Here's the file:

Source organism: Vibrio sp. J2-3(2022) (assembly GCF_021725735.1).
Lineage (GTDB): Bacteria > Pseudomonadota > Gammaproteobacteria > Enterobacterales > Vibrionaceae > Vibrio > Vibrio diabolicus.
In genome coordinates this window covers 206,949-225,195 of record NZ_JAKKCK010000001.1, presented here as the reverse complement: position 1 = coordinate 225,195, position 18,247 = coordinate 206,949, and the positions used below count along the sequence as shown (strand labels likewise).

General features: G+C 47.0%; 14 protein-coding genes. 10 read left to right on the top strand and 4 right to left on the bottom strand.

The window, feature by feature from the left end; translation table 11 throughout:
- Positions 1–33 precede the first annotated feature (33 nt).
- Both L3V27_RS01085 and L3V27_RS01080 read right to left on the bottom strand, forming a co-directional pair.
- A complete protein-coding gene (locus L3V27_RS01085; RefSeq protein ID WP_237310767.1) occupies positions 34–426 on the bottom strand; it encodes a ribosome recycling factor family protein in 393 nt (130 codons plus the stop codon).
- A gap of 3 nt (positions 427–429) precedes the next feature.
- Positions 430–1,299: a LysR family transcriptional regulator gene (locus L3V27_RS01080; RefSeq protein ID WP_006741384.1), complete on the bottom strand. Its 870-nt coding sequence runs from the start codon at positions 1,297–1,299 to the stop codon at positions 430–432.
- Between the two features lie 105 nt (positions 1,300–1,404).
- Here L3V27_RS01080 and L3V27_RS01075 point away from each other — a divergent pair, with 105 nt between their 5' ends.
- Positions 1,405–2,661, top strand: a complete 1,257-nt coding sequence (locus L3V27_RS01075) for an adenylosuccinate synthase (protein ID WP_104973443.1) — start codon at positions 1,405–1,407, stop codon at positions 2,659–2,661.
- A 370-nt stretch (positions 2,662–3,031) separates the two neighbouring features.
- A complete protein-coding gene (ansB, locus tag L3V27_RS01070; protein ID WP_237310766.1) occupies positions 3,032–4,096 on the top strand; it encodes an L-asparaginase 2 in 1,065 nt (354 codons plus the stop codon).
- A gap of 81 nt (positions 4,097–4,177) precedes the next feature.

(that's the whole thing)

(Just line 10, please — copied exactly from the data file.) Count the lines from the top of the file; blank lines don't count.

- Positions 430–1,299: a LysR family transcriptional regulator gene (locus L3V27_RS01080; RefSeq protein ID WP_006741384.1), complete on the bottom strand. Its 870-nt coding sequence runs from the start codon at positions 1,297–1,299 to the stop codon at positions 430–432.